By Toni Williams
Farmers are facing some of the toughest times in the industry since the 1980s, says new Federated Farmers Mid Canterbury provincial president David Clark.
Mr Clark, who took over as president from Michael Salvesen at the last annual general meeting, said the agriculture industry faced some of the toughest since the financial downturn of the 1980s.
However this time, there was uncertainty around climate change regulation (with a seemingly moving goal post), ongoing concerns about Mycoplasma bovis, which had seriously affected individual farmers and, with recent surge figures, thrown the confidence of many farmers within the farming community.
“Added to that there’re high debt levels in farming systems.”
And land values were not going up, but staying static or falling.
“In my view we’re facing some really serious pressures.”
Mr Clark said New Zealand producers were some of the most efficient in the world but “we’re unfairly being used as whipping boy in New Zealand.”
“We’re facing environmental regulations and don’t know what the new government has got planned.”
He said under the Environment Canterbury commission some vital changes were being made and yielding results.
However farmers no longer knew where they were heading, or what changes were likely with the new government especially around climate change rules, mistakenly too focused on methane gas.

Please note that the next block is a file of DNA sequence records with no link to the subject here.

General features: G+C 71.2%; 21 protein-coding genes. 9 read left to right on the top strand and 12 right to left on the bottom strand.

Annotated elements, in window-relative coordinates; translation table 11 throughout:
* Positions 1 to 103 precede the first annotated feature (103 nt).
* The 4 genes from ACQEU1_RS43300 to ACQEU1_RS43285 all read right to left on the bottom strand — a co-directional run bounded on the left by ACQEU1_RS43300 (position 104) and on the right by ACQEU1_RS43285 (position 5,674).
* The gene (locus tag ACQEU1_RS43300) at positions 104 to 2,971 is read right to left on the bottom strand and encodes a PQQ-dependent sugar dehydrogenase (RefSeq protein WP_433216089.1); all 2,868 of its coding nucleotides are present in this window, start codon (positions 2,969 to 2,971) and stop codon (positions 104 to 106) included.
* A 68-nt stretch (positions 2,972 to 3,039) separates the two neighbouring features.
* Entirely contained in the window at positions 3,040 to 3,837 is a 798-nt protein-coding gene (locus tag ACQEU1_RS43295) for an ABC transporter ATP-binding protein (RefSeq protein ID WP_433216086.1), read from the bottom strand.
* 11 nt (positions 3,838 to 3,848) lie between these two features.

“It’s a diversion to allow the energy and consumption-intensive modern human lifestyle to continue,” he said.
Mr Clark along with wife, Jayne, and parents Pam and Terry, have a 463 hectare arable grain farmer at Valetta/Westerfield, southwest of Ashburton, which they have farmed for the past 25 years.
They grow herbage and vegetable seed, and also breed ewes and run store lambs.
His parents Pam and Terry have retired, but still live on farm.
It is a fully self-contained unit, using a fully irrigated system – with pivot, lateral and roto-Rainers – sourced from bore irrigation.
Mr Clark has a sheep and beef background but grew up on a dairy farm in South Auckland.
The Mid Canterbury farm has been through two major redevelopments in the past 16 years, as the family tried to inject life from the rundown dryland sheep farm they originally bought.
He said the latest development, in 2010, saw a move into pivot and lateral irrigation system.
Having just returned from an overseas study trip on Herbage Seed Production to Orgeon State University, in the United States, Mr Clark said the visit reinforced to him that “Mid Canterbury farmers are among the leading edge in the world with egronomic use of technology and sustainability.”
Mr Clark has formerly been Federated Farmers Mid Canterbury arable chair (seven years), Federated Farmers national arable industry group chair (eight years), been on the Federated Farmers agricultural transport forum, and Mid Canterbury senior vice-president (three years).
He, along with senior vice-president David Acland (sheep and beef), were available to any farmers wanting to talk about any issues, with a mix of farmers from across the agricultural sectors on the executive.